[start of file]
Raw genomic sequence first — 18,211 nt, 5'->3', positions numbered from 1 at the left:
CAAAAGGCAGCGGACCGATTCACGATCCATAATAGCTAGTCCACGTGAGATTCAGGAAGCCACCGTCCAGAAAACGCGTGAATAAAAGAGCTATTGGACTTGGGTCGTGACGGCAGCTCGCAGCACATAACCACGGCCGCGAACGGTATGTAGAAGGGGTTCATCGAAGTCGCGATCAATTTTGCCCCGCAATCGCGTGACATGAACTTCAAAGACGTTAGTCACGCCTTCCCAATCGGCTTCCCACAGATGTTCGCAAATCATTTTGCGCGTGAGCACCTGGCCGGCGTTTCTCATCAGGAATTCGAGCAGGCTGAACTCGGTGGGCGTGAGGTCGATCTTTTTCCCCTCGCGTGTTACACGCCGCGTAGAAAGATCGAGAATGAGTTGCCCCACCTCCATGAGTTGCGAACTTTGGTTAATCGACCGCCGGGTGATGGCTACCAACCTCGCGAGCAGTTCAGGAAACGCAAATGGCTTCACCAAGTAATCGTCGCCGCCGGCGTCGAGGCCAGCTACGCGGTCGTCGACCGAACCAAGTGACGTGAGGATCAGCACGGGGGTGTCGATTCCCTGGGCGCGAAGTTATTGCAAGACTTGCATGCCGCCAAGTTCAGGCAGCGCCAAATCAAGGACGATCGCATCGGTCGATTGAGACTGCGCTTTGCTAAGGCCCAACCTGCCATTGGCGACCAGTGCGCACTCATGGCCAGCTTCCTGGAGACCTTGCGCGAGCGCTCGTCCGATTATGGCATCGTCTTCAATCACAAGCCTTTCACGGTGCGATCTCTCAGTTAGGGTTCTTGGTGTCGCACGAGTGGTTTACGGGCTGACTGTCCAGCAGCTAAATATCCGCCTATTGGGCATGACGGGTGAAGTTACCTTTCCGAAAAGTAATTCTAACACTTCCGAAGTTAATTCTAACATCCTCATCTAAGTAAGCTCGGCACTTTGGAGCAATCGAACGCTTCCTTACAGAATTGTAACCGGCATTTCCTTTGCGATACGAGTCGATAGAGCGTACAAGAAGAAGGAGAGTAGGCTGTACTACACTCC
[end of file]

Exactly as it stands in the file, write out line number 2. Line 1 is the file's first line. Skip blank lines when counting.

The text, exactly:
CAAAAGGCAGCGGACCGATTCACGATCCATAATAGCTAGTCCACGTGAGATTCAGGAAGCCACCGTCCAGAAAACGCGTGAATAAAAGAGCTATTGGACTTGGGTCGTGACGGCAGCTCGCAGCACATAACCACGGCCGCGAACGGTATGTAGAAGGGGTTCATCGAAGTCGCGATCAATTTTGCCCCGCAATCGCGTGACATGAACTTCAAAGACGTTAGTCACGCCTTCCCAATCGGCTTCCCACAGATGTTCGCAAATCATTTTGCGCGTGAGCACCTGGCCGGCGTTTCTCATCAGGAATTCGAGCAGGCTGAACTCGGTGGGCGTGAGGTCGATCTTTTTCCCCTCGCGTGTTACACGCCGCGTAGAAAGATCGAGAATGAGTTGCCCCACCTCCATGAGTTGCGAACTTTGGTTAATCGACCGCCGGGTGATGGCTACCAACCTCGCGAGCAGTTCAGGAAACGCAAATGGCTTCACCAAGTAATCGTCGCCGCCGGCGTCGAGGCCAGCTACGCGGTCGTCGACCGAACCAAGTGACGTGAGGATCAGCACGGGGGTGTCGATTCCCTGGGCGCGAAGTTATTGCAAGACTTGCATGCCGCCAAGTTCAGGCAGCGCCAAATCAAGGACGATCGCATCGGTCGATTGAGACTGCGCTTTGCTAAGGCCCAACCTGCCATTGGCGACCAGTGCGCACTCATGGCCAGCTTCCTGGAGACCTTGCGCGAGCGCTCGTCCGATTATGGCATCGTCTTCAATCACAAGCCTTTCACGGTGCGATCTCTCAGTTAGGGTTCTTGGTGTCGCACGAGTGGTTTACGGGCTGACTGTCCAGCAGCTAAATATCCGCCTATTGGGCATGACGGGTGAAGTTACCTTTCCGAAAAGTAATTCTAACACTTCCGAAGTTAATTCTAACATCCTCATCTAAGTAAGCTCGGCACTTTGGAGCAATCGAACGCTTCCTTACAGAATTGTAACCGGCATTTCCTTTGCGATACGAGTCGATAGAGCGTACAAGAAGAAGGAGAGTAGGCTGTACTACACTCC